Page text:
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Pursuing An Education Despite the Odds

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WRITTEN BY Esther Martinez

“One child, one teacher, one book, one pen can change the world.” —Malala Yousafzai, education activist

As each new day of 2020 brings more anxiety and stress over the current state of global and local events, it’s important to celebrate the good news and stories of success — many of them a long time in the making.

One of which is the recent graduation of Malala Yousafzai. The young Nobel Peace Prize winner and female education activist recently shared about her graduation from Oxford University on social media. The world celebrated with her. This victory comes eight years after the Pakistani Taliban shot Malala on a bus as she fought for her right — and that of all girls — to attend school.

Young women like Malala are an incredible inspiration to others as they fight for a more equitable world. But not all women’s struggles and victories make into the media headlines, though their fights are just as worthy.

Women like Abang Omat in South Sudan.

A late start in her education

Abang grew up in an impoverished community that didn’t have a school. Fortunately, before she became a teenager, Food for the Hungry (FH) began walking alongside the community and helped to build its first school.

Abang was 11 years old when she first began her studies. She faithfully attended classes until she became pregnant at age 17.

During her pregnancy, Abang’s life became very challenging. Her parents were unwilling to support her. She depended on the kindness of her neighbors and relief organizations working in her community. She fed herself and her growing baby with what little produce her family’s farm harvested.

After Abang had her baby, she still yearned to receive an education. She knew it was the only way she could provide a better future for her child. Fortunately, friends like you equipped FH to implement a cash transfer project to help the most vulnerable individuals in Abang’s community.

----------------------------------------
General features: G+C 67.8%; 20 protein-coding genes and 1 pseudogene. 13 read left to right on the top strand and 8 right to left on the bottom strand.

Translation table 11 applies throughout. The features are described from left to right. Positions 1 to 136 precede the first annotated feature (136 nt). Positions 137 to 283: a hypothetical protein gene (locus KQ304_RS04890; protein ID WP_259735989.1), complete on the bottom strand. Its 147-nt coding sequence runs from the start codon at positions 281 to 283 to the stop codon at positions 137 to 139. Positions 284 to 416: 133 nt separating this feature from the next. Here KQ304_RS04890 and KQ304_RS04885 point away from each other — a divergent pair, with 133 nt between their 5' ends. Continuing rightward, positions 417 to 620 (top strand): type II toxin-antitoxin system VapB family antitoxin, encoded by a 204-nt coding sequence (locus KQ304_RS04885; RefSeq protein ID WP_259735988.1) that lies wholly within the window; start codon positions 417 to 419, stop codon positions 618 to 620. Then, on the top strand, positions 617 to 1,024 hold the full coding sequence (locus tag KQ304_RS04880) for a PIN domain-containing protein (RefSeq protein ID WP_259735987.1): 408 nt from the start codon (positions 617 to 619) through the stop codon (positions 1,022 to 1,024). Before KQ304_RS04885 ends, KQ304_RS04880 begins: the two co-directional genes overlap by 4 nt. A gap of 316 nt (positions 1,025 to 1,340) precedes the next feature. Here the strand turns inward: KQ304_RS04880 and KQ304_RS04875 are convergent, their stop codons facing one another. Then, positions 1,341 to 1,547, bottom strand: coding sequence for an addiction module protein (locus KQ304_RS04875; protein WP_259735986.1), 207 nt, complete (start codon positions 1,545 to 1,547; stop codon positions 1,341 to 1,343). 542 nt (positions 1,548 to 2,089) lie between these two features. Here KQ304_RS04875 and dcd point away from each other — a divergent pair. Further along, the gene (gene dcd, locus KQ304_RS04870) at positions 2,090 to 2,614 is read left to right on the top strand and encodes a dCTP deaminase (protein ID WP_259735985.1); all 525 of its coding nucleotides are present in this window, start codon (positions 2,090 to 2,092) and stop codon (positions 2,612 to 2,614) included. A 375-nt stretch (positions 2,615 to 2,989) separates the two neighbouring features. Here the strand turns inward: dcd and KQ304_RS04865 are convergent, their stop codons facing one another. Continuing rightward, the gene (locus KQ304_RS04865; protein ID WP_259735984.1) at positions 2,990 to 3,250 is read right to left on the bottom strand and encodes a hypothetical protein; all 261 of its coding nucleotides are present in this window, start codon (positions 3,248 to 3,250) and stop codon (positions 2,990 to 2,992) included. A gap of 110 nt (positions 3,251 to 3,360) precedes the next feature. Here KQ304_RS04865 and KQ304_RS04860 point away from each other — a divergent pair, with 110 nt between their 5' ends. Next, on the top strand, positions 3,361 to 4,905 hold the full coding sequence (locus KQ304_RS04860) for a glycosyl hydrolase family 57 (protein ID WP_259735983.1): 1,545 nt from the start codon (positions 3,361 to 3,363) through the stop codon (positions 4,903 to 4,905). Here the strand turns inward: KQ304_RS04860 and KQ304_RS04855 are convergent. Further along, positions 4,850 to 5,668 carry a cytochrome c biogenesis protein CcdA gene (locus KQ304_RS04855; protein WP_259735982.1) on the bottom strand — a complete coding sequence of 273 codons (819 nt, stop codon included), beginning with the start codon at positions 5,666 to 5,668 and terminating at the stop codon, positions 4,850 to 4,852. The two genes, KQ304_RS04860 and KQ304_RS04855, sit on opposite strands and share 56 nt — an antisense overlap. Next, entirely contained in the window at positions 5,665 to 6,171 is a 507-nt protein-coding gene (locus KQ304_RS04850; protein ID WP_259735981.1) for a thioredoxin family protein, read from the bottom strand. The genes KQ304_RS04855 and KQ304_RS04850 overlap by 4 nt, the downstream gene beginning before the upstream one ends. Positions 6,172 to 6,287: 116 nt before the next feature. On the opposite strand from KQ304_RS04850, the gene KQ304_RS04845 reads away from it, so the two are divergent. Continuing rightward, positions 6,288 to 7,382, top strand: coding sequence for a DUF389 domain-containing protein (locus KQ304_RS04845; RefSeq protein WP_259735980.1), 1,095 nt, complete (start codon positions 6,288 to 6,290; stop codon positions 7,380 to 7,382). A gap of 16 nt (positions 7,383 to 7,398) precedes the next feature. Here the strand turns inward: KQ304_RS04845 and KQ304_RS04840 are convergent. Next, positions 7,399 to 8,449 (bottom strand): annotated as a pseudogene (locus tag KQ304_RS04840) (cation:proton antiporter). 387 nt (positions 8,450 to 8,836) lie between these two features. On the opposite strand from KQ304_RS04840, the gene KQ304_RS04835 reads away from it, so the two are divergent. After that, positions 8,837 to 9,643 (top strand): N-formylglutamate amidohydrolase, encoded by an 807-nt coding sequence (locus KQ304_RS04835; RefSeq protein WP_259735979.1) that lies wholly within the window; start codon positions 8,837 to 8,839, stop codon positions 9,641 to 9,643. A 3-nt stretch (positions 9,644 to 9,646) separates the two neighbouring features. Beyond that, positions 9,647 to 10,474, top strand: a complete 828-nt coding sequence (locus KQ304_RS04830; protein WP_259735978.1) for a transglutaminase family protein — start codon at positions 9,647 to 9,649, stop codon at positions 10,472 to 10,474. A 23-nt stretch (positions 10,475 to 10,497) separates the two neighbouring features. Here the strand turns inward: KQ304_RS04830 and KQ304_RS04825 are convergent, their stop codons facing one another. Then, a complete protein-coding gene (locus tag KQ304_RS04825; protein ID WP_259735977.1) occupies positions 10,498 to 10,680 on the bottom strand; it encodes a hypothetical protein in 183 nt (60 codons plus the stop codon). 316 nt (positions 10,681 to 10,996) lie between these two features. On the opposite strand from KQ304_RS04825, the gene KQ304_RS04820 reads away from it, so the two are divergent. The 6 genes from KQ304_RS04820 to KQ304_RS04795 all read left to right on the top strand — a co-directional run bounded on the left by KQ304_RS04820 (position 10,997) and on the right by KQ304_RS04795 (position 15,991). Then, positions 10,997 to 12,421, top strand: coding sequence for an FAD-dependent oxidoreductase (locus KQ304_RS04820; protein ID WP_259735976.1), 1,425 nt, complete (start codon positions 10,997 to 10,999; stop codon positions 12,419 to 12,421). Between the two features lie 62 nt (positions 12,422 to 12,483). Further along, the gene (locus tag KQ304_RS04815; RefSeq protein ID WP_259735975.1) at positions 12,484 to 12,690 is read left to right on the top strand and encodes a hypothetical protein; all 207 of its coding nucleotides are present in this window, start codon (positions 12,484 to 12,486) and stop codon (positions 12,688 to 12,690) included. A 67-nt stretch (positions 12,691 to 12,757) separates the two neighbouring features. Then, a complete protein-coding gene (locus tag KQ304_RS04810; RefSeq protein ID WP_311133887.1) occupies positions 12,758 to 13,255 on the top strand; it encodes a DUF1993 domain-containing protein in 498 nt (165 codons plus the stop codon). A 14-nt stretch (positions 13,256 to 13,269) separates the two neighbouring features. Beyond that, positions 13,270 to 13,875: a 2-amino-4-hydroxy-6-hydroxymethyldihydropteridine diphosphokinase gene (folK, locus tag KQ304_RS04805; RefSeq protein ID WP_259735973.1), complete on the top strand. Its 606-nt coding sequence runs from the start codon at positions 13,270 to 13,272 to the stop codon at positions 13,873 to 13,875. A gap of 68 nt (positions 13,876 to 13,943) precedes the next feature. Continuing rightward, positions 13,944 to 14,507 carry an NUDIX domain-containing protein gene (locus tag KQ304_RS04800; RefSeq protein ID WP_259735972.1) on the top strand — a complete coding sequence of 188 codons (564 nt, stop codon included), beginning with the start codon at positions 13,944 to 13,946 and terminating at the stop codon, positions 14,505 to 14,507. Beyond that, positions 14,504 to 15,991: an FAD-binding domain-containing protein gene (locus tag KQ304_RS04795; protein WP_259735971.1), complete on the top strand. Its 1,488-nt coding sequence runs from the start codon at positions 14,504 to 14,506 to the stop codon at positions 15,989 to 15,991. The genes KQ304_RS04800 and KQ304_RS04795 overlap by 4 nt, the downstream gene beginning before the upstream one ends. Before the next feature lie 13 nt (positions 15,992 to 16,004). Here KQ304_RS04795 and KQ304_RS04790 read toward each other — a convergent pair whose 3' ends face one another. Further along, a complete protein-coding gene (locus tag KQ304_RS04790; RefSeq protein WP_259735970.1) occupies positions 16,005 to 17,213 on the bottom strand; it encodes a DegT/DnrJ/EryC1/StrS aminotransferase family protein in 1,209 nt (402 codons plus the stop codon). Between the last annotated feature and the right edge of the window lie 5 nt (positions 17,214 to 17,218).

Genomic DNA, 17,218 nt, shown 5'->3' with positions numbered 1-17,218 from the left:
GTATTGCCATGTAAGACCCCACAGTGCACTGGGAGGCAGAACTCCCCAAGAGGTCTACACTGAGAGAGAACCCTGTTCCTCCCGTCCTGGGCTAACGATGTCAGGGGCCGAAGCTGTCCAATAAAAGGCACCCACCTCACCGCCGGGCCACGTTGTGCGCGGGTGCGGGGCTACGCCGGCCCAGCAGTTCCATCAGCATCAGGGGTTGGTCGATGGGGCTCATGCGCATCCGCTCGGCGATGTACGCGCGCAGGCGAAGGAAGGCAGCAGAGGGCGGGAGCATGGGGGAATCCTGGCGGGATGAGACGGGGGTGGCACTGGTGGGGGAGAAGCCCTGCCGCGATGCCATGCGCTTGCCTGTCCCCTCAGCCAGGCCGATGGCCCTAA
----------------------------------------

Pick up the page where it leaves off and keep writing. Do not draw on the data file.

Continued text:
She was, thankfully, among those receiving help.

Making a comeback

After receiving her first cash transfer, Abang finally felt a flicker of hope for her education. Additional cash transfers helped Abang get back on her feet and motivated her to return to school.

The financial assistance helped Abang afford school supplies, but also things she needed just to survive, such as hygiene items and feminine product kits, and milk and food for her child.

Even at 19 years old and far behind most students her age, Abang is determined to graduate. She hopes to complete her primary education in 2021.

Unfortunately, Abang recently had to stop going to school once again. Except this time the school closed because of the life-threatening COVID-19 pandemic. As a result of the closure, she will most likely have to repeat the same classes next year. But against all odds, Abang remains hopeful.

“I’m not certain when schools will reopen, but I am always praying to God that coronavirus will go and we [can] go back to school,” she said.

Hope for the future

During this time, she is grateful for the hygiene and COVID-19 safety measures training she and others in her community have received. She was taught the importance of social distancing and washing her hands frequently. She immediately went home to teach her family members these life-saving lessons.

Child washing her hands

Though Abang is in the middle of an unpredictable obstacle to her ongoing education, she is very thankful to go back to school at all.

She knows she wouldn’t have been to do it without the support of her family and teachers, and the financial assistance she received from FH through the cash transfer project.

“Education is the only gateway to achieve a prosperous life,” she said.

Abang’s dream is to return to her studies after the school reopens and one day become a nurse, so she can save the lives of other women in her community.

Learn how you can help more young women like Abang achieve their dream of — and right to — a life-changing education.

Young adult woman in yellow shirt and multicolor skirt against white wall
Meet Abang

You may also be interested in:

Sintayehu’s Story: From Vulnerable Orphan to Thriving Entrepreneur

Widchy’s Story: Pursuing Slam Poetry in Haiti

Bruz’s Story: Guinea Pigs Jumpstart Change


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